Saturday, August 20, 2016

Americans and Venetians

A while ago, in Yeats's Autobiographies, I noticed the passage
In the Dublin National Gallery there hung, perhaps there still hang, upon the same wall, a portrait of some Venetian gentleman by Strozzi, and Mr. Sargent's painting of President Wilson. Whatever thought broods in the dark eyes of that Venetian gentleman has drawn its life from his whole body; it feeds upon it as the flame feeds upon the candle--and should that thought be changed, his pose would change, his very cloak would rustle, for his whole body thinks. President Wilson lives only in the eyes, which are steady and intent; the flesh about the mouth is dead, and the hands are dead, and the clothes suggest no movement of the body, nor any movement but that of the valet, who has brushed and folded in mechanical routine. There all was an energy flowing outward from nature itself; here all is the anxious study and slight deflection of external force; there man's mind and body were predominantly subjective; here all is objective, using those words not as philosophy uses them, but as we use them in conversation.
 (The Trembling of the Veil, The Tragic Generation, section III)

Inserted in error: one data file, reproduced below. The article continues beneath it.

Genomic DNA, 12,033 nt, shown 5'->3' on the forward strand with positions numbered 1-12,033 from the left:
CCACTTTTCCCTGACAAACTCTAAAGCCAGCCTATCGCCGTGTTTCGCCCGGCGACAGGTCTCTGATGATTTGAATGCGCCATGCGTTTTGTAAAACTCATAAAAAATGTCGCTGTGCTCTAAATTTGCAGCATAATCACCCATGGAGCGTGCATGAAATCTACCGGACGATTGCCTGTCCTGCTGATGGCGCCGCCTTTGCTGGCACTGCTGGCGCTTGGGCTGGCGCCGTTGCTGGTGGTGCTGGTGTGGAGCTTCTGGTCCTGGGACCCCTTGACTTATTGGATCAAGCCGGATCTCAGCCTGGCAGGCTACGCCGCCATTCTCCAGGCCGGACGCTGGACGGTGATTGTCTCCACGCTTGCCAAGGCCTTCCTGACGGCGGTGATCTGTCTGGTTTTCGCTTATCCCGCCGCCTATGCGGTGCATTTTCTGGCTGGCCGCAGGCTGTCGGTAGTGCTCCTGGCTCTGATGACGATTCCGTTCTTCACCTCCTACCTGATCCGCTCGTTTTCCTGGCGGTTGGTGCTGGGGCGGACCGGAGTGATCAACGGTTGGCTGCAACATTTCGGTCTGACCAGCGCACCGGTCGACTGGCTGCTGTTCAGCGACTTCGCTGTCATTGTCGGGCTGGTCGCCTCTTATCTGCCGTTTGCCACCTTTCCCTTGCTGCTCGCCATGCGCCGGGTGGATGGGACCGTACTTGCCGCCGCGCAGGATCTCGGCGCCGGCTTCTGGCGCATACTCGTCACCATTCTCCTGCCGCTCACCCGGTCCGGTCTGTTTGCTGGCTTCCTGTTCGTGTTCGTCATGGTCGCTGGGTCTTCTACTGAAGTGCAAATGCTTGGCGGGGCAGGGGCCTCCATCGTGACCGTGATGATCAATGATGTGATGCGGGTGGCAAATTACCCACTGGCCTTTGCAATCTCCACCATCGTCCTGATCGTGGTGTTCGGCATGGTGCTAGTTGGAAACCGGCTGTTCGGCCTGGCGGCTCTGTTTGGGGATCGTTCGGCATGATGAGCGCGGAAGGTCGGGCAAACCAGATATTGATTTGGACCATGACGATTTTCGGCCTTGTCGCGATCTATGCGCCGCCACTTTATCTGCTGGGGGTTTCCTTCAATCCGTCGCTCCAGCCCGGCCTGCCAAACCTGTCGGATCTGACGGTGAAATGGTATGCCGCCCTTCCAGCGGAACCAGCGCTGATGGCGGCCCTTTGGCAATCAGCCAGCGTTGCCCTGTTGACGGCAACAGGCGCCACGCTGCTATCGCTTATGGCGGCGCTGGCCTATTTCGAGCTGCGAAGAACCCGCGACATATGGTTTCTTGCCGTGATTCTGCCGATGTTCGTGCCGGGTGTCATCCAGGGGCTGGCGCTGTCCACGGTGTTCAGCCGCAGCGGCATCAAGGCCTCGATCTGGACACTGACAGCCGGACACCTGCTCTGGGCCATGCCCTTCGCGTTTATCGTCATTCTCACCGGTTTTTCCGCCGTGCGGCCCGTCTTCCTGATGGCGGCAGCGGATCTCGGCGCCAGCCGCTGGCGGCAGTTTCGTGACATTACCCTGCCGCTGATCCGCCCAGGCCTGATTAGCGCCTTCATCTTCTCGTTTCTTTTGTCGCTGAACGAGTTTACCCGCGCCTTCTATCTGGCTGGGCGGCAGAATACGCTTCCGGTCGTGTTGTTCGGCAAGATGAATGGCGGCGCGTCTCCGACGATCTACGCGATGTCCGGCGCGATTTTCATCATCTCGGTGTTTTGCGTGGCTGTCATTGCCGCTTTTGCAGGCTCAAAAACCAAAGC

That called to mind a passage remembered from John Jay Chapman:
In looking at the eighteenth century portraits of Puritan Elders, I have often reflected that the Puritans were traders. Whatever they may have been when they first landed, they soon became keen-eyed and practical, hard and cold. Their resemblance to the old Venetian merchants may be traced in the Doge's Palace, where the cold, Yankee faces loom down familiarly on the shuddering American tourist. I could attach to almost every portrait in Venice an honored Puritan name; and, with a little study and reflection, I could tell how each pictured aristocrat must have made his money.
(The essay "Mr. Brimmer",  published in Memories and Milestones.)

Well, each gets what he looks for, when he looks for it. Chapman wrote mostly on culture and politics broadly considered. He had a good eye for art, but "Mr. Brimmer" is about a bygone period of Boston society. Yeats may not have considered that Wilson was not then a young man, particularly by the standards of 1917. Giovanni Battista Brignole (and I suspect he was Genoese, not Venetian) has a receding hairline in Strozzi's portrait; still, he has the look of a man in vigorous middle age.

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